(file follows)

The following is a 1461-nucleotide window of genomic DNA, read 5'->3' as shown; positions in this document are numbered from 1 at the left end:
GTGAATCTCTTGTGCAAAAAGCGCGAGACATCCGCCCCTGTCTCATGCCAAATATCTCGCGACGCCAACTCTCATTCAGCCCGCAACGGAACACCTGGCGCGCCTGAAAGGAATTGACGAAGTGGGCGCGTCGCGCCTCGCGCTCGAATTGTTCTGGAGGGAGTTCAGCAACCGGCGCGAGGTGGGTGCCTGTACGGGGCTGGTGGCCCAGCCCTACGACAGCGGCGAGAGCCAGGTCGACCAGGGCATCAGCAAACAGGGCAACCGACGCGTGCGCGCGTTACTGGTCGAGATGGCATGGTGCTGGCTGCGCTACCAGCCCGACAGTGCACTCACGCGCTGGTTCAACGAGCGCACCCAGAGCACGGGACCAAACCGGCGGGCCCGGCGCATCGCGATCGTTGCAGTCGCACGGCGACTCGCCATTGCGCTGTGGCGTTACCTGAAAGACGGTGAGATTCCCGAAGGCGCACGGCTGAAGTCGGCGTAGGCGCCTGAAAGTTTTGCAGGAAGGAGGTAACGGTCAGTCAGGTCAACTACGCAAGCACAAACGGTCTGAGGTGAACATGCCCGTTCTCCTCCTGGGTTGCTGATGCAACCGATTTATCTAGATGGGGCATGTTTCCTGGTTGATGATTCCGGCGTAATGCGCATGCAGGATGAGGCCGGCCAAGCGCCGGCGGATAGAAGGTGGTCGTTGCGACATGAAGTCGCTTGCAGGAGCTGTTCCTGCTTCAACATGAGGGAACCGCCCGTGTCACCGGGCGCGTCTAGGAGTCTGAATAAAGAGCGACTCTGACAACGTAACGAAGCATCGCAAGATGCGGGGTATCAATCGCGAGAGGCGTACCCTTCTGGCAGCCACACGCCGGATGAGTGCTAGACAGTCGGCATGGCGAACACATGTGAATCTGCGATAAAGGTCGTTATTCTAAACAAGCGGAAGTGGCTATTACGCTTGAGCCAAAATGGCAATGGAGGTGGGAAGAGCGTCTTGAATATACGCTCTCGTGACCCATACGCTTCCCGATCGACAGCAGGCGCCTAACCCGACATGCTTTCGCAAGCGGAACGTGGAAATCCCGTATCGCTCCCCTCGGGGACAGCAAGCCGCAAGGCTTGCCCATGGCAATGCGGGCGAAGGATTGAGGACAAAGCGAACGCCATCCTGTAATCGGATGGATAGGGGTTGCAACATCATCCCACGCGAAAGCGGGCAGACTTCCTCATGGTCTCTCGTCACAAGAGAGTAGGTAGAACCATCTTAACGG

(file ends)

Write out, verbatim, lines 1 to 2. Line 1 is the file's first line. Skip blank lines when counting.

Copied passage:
The following is a 1461-nucleotide window of genomic DNA, read 5'->3' as shown; positions in this document are numbered from 1 at the left end:
GTGAATCTCTTGTGCAAAAAGCGCGAGACATCCGCCCCTGTCTCATGCCAAATATCTCGCGACGCCAACTCTCATTCAGCCCGCAACGGAACACCTGGCGCGCCTGAAAGGAATTGACGAAGTGGGCGCGTCGCGCCTCGCGCTCGAATTGTTCTGGAGGGAGTTCAGCAACCGGCGCGAGGTGGGTGCCTGTACGGGGCTGGTGGCCCAGCCCTACGACAGCGGCGAGAGCCAGGTCGACCAGGGCATCAGCAAACAGGGCAACCGACGCGTGCGCGCGTTACTGGTCGAGATGGCATGGTGCTGGCTGCGCTACCAGCCCGACAGTGCACTCACGCGCTGGTTCAACGAGCGCACCCAGAGCACGGGACCAAACCGGCGGGCCCGGCGCATCGCGATCGTTGCAGTCGCACGGCGACTCGCCATTGCGCTGTGGCGTTACCTGAAAGACGGTGAGATTCCCGAAGGCGCACGGCTGAAGTCGGCGTAGGCGCCTGAAAGTTTTGCAGGAAGGAGGTAACGGTCAGTCAGGTCAACTACGCAAGCACAAACGGTCTGAGGTGAACATGCCCGTTCTCCTCCTGGGTTGCTGATGCAACCGATTTATCTAGATGGGGCATGTTTCCTGGTTGATGATTCCGGCGTAATGCGCATGCAGGATGAGGCCGGCCAAGCGCCGGCGGATAGAAGGTGGTCGTTGCGACATGAAGTCGCTTGCAGGAGCTGTTCCTGCTTCAACATGAGGGAACCGCCCGTGTCACCGGGCGCGTCTAGGAGTCTGAATAAAGAGCGACTCTGACAACGTAACGAAGCATCGCAAGATGCGGGGTATCAATCGCGAGAGGCGTACCCTTCTGGCAGCCACACGCCGGATGAGTGCTAGACAGTCGGCATGGCGAACACATGTGAATCTGCGATAAAGGTCGTTATTCTAAACAAGCGGAAGTGGCTATTACGCTTGAGCCAAAATGGCAATGGAGGTGGGAAGAGCGTCTTGAATATACGCTCTCGTGACCCATACGCTTCCCGATCGACAGCAGGCGCCTAACCCGACATGCTTTCGCAAGCGGAACGTGGAAATCCCGTATCGCTCCCCTCGGGGACAGCAAGCCGCAAGGCTTGCCCATGGCAATGCGGGCGAAGGATTGAGGACAAAGCGAACGCCATCCTGTAATCGGATGGATAGGGGTTGCAACATCATCCCACGCGAAAGCGGGCAGACTTCCTCATGGTCTCTCGTCACAAGAGAGTAGGTAGAACCATCTTAACGG